When we reported here last week that Berjaya Auto Philippines, the exclusive distributor of Mazda vehicles in the country, was rolling out its "Yojin 3 Mazda Total Care" new-vehicle service program--which will provide free periodic maintenance service for three years to customers who bought a Mazda car from January 1, 2013, onward--many of our readers were quick to raise an eyebrow. In a nutshell, they pointed out that the free three-year maintenance service is really nothing compared to Mazda's exorbitant pricing of its cars in our market.
"Assuming that it will cost P4,000 for one regular maintenance session and that it is done twice a year, that would be like having a P24,000 discount. But even then, (the car's) price is still too high," said one reader who goes by the handle GTi.
Most of the comments basically echoed the sentiments made when we reported that Berjaya Auto Philippines would not adjust or lower the pricing of its vehicles, upon which many readers accused the Malaysian CEO of the company, Steven Tan, as being insensitive to the demands of the Philippine car market.
Well, it turns out Tan is very sensitive to our market's demands. As a matter of fact, he actually reads every single comment made on TopGear.com.ph articles about Mazda and Berjaya. He even wrote a reply to our readers' comments, and we're posting it here:
It's quite exciting to read the responses to your story on Yojin 3, Mazda Philippines' customer-care program. I feel we can help clarify a few things.
On the topic of Mazda pricing, our current prices are not different from the pricing determined by the previous distributor. Let us explain why we chose to follow the same pricing. There are two sources of Mazda vehicles in the Philippines: Japan and Thailand. With the exception of the Mazda 2 and the BT-50 from Thailand, which are imported under the ASEAN Free Trade Agreement at 0% tariff, the rest of the Mazda cars and SUVs are produced and imported from Hiroshima at 20% CBU import tariff.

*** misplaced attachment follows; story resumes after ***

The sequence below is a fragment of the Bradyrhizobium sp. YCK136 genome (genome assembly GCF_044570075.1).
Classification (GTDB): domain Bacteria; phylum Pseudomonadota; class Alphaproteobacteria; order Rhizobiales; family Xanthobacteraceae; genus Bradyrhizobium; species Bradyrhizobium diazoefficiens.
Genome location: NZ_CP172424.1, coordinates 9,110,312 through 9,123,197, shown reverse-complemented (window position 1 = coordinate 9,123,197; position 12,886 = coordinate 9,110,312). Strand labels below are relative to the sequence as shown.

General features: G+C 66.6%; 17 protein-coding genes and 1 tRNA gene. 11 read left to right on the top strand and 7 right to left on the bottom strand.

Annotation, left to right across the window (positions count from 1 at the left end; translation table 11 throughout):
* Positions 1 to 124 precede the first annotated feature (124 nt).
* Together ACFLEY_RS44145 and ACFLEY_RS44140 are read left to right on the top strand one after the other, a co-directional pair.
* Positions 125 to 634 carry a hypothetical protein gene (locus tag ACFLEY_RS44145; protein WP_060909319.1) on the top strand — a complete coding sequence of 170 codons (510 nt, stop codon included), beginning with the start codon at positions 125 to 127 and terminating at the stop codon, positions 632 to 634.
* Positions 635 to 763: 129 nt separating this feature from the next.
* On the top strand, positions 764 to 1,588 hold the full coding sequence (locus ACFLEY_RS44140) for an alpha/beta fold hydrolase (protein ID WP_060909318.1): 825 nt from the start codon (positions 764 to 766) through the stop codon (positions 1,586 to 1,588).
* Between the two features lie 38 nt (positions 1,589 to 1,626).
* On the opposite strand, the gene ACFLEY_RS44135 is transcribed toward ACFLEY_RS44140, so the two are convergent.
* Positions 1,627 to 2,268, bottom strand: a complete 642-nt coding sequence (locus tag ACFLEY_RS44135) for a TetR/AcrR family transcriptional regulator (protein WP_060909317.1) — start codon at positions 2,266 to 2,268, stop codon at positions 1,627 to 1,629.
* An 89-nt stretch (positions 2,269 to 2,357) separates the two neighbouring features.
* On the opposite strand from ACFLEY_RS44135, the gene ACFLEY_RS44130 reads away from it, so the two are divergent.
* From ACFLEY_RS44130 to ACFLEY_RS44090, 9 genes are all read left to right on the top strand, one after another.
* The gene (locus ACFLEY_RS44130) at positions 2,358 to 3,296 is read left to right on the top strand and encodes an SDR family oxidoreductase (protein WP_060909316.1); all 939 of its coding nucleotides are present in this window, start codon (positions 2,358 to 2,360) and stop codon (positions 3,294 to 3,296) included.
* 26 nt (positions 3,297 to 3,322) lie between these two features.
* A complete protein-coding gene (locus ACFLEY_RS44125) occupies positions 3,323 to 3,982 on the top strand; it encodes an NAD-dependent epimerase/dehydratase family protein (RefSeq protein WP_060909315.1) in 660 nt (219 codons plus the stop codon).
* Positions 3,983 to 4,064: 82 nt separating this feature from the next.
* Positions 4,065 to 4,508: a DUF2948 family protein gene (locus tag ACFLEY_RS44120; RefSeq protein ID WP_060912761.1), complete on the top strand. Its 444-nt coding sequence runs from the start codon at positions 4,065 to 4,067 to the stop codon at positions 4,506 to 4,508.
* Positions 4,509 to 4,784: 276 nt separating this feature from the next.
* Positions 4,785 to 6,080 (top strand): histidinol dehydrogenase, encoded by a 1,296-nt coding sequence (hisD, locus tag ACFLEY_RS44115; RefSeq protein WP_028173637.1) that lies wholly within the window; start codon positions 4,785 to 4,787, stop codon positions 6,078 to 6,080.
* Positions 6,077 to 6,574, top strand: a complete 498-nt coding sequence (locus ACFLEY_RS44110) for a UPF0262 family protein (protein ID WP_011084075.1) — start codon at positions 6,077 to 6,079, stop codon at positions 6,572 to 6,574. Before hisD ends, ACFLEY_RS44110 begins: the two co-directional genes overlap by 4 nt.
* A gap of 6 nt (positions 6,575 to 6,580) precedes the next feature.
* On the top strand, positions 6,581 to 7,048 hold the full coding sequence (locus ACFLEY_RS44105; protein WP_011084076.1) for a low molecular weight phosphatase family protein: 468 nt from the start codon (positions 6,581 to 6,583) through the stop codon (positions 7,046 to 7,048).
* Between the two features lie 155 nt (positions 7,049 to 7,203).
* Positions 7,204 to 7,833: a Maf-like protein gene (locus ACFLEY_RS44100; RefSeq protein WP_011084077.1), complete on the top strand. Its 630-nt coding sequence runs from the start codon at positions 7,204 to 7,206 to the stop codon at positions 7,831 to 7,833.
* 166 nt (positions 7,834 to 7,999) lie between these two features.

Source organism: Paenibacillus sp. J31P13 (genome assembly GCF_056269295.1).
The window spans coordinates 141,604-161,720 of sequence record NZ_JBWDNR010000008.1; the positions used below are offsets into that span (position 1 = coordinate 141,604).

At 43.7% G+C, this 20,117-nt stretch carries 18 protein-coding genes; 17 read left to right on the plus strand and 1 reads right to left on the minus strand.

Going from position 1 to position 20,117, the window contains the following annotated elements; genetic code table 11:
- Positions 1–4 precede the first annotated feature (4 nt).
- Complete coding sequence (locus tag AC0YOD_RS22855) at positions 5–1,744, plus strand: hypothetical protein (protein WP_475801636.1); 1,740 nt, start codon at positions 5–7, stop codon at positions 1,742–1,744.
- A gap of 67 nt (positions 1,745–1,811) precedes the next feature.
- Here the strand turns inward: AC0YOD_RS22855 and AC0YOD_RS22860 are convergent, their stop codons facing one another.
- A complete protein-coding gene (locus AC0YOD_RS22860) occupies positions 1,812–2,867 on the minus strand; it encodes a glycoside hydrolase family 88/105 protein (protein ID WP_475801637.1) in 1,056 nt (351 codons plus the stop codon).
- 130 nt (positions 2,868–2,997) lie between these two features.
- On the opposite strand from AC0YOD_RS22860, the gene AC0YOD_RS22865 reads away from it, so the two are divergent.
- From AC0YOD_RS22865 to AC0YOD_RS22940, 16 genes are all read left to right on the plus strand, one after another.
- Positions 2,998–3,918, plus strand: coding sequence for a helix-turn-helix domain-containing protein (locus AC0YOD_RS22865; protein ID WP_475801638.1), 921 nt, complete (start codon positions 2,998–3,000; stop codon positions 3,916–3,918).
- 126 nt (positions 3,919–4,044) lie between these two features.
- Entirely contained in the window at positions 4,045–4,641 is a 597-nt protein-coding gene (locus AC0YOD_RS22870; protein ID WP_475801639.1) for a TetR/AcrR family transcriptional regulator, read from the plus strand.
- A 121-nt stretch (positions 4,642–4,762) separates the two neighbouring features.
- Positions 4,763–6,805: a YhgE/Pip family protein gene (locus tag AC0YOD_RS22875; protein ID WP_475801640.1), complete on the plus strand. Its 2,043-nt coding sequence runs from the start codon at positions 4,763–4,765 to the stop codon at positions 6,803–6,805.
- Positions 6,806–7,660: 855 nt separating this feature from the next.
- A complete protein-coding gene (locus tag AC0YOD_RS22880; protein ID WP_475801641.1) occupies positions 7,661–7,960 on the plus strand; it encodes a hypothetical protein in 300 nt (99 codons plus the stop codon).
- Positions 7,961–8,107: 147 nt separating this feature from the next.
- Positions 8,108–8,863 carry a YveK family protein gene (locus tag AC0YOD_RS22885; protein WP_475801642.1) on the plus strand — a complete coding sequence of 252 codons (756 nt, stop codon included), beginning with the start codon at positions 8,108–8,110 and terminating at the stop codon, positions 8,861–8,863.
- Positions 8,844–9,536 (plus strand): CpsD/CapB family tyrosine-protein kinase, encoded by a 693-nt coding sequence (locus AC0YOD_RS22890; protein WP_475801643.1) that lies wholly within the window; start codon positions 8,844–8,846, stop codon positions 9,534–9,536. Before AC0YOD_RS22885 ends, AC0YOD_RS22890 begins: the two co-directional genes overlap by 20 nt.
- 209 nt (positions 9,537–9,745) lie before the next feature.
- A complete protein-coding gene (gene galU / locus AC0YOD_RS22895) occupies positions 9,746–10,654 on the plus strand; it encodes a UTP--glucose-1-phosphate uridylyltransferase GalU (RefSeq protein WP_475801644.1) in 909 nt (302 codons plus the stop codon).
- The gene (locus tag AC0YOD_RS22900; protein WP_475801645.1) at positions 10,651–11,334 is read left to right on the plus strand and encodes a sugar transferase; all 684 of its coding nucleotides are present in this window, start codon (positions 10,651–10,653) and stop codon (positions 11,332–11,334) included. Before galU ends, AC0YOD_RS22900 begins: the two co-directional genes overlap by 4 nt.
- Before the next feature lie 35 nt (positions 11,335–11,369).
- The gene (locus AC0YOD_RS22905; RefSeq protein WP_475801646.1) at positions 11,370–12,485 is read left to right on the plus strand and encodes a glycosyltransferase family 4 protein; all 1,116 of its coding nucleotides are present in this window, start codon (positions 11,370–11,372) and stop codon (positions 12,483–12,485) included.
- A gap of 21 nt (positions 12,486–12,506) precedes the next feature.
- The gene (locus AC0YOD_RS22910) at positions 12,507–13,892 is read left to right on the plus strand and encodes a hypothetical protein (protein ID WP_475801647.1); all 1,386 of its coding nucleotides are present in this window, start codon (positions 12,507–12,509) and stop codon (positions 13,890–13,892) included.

The import tariff does add significant cost to the SRP. When we broke down the importation, tariff and business-operation costs, we saw that the pricing set by the previous distributor was not unreasonable for a fair return on investment. However, we made the strategic decision to invest and build a better customer experience model in creating and offering Yogin 3.
Yojin 3 represents a major financial commitment from Berjaya Auto Philippines, because the SRP remains unchanged from the previous distributor. Berjaya has had a history of investing in this great country for more than a decade, and we are committed to investing in customer loyalty with our new Mazda business.
It is vitally important to point out that Yojin 3 will also cover cars sold from January this year--from dealer stock that was not sold by Berjaya. However, Berjaya and our dealer partners felt strongly that we should extend Yojin 3 coverage and benefits to customers who bought cars in January since Berjaya Auto Philippines was already the official distributor at the time. We and the dealers committed to continue supporting the stock sold by the previous distributor even though we gained no earnings from those vehicles. Why choose to do this? Because Mazda is our only brand, and we are here for the long haul.
This is a great forum for dialogue and to exchange views. And we thank you for your comments. Keep them coming.
There you have it, guys. Industry bosses do read your comments. Keep the line of communication burning.